Rishi Sunak has said his latest plans to get his flagship migration policy off the ground will “block every single reason that has ever been used to prevent the flights”.
Speaking from Downing Street, the Prime Minister said he would “not allow a foreign court to block Rwanda policy”.
The plan would see migrants who are deemed to have arrived to the UK illegally sent to the African nation.
Sunak admitted that the European Court of Human Rights could still challenge the law and try to block flights under his proposals but promised he wouldn’t let that happen.
It comes just a day after his immigration minister resigned over emergency legislation aimed at reviving the key immigration policy was published.
Robert Jenrick said the PM’s plans did not go far enough.
The bill will declare Rwanda a safe third country following concerns raised by the UK Supreme Court which ruled the plans were lawful.
Sunak defended his new proposals and said that going any further would mean “the entire scheme will collapse”.
The Prime Minister said: “Today the Government has introduced the toughest anti-illegal immigration law ever.
“I know that it will upset some people and you will hear a lot of criticism about it, so it’s right to explain why I have done this.”
He said the UK Government’s proposed new immigration law would “restore people’s trust that the system is fair”.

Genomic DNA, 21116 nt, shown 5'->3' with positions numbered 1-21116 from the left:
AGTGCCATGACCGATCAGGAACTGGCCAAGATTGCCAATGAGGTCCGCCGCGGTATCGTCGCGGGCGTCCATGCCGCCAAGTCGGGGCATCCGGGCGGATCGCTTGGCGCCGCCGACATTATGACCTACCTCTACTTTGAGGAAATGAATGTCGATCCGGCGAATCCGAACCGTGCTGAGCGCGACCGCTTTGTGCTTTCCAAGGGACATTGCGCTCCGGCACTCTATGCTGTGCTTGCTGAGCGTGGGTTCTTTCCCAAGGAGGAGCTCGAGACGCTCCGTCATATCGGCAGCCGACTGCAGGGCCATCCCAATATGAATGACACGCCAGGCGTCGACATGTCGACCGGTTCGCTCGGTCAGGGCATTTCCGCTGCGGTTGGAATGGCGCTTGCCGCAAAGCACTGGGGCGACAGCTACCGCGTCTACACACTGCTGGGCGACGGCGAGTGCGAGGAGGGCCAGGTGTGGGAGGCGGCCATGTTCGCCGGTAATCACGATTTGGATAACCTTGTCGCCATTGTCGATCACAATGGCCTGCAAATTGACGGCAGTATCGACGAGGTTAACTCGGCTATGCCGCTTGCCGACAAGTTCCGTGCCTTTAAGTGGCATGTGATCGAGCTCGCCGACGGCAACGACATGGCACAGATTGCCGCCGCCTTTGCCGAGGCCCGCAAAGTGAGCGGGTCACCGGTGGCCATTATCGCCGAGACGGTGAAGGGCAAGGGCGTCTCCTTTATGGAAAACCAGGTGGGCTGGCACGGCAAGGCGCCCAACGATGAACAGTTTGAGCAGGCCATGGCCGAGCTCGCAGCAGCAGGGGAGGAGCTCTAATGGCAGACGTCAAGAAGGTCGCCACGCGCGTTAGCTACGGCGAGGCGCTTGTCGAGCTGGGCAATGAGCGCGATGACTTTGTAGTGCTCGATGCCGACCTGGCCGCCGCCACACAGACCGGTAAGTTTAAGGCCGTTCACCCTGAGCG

The law has also been criticised by former home secreatry Suella Braverman who said the law did not go far enough, saying it would need to override international conventions in order to succeed.
But Sunak said the Safety of Rwanda Bill “blocks every single reason that has ever been used to prevent flights to Rwanda from taking off”.
“The only extremely narrow exception will be if you can prove with credible and compelling evidence that you specifically have a real and imminent risk of serious and irreversible harm,” he said.
He added that failing to recognise that would “undermine the treaty” signed with Rwanda.
The Kigali government has stressed the need for the new UK legislation to be compatible with international law.
Sunak said: “If we go any further the entire scheme will collapse and there is no point having a Bill with nowhere to send people to.”
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